Koh Poda (Monday, February 13, 2006)
I awoke with the Poda island roosters around 5:40 AM, and could not fall back asleep. I tried to photograph sunrise through the clouds, and by 7:00 AM I had captured a few decent shots. Looking at the wind on the water, I decided I was feeling too lazy to snorkel, and headed back to the cabin to shower and pack. After an immense breakfast of chow fun-like wide rice noodles (with more than ample cooking oil), we loaded up two longtail boats for some scenic touring on the way back to Krabi.
The ocean was much calmer than yesterday, so salt spray was not too severe, but the the overcast sky limited photo opportunities and we hunkered down for the rest of the journey to Hong Island, known for its soft white sand and fearless monitor lizards. As we approached, we circled the formation and cruised into a small lagoon or bay (Ao Hong) to study the sheer karsts and have a bit of water and some snacks. There were a few other boats in here, and some came and left while we were here, including a group of kayakers who set out from the park’s main beach around the corner. When we arrived there, the beach already was crowded and there were no more kayaks to rent. Kasma balked at the entrance fees under the circumstances, and we cruised for another beach. That one didn’t have any monitor lizards, but did have a cave for possible exploration. (It was dark and I didn’t have a flashlight…)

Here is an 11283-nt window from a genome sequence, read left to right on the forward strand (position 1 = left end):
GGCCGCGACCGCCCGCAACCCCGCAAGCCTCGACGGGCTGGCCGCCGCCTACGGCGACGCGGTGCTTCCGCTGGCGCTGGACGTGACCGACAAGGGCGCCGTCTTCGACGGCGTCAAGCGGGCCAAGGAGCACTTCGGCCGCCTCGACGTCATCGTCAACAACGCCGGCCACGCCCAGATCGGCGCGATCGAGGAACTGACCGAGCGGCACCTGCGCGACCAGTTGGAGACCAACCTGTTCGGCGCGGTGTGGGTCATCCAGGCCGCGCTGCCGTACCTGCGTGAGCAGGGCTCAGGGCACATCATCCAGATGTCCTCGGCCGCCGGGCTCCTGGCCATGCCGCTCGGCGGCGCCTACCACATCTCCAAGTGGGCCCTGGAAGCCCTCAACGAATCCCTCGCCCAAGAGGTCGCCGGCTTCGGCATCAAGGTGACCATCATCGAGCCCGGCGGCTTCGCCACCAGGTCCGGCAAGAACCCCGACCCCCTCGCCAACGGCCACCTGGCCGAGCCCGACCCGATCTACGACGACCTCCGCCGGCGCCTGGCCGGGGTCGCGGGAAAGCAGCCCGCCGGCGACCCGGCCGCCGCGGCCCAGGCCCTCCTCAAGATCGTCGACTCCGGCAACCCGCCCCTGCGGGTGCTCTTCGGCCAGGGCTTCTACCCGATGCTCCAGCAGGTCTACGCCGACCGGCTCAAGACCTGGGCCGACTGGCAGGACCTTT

After setting up our mats for lunch, it started to sprinkle. Then it poured. We ran for cover of some trees and broke out our protective garbage bags. Then, as suddenly as it started, the rain stopped. Our luggage on the boats was a little moist, but we continued to hang out on our little spot of sand. The water was nice, and the rice salad was tasty (and filling). A luxury boat featuring a helicopter parked offshore and disgorged some jet skis. Even with good binoculars, we couldn’t identify these suspected celebrities. Eventually it was time to head back toward shore — and into the rain. The ocean was strangely flat and you could see the drops of rain impacting the surface. Our seating area was covered, but our luggage was out in front. Fortunately my duffel bag has an interior rubber lining, so water dribbled in only through the zipper. The front row passengers were not so lucky and had to take shelter behind some life vests. These boats definitely could use a clear shower curtain on the front; oh well, “next year,” as I often say here. After about an hour of driving, we were on shore, under a tree, waiting for our vans to return from a distant parking lot to carry us to our oasis on the river.
To Have a Hot Shower
Back at the Maritime, we started with another “welcome drink”: yet another strange, fruity potion in an attractive glass. We then checked back into the same rooms and jumped into the shower. The water header couldn’t keep up, but a very warm shower was a big improvement from being all salty and rain-streaked. Then there was the re-packing. The mandate was to get everything we wouldn’t need for a few days into the vans to be driven up to Bangkok so that our luggage for our flight would fit within domestic flight weight limits. My backpack will be overweight but my checked bag should fit within the limit. Last year I stuck my passport in the van, but I won’t be repeating that snafu. I’m sure I’ll come up with a new one.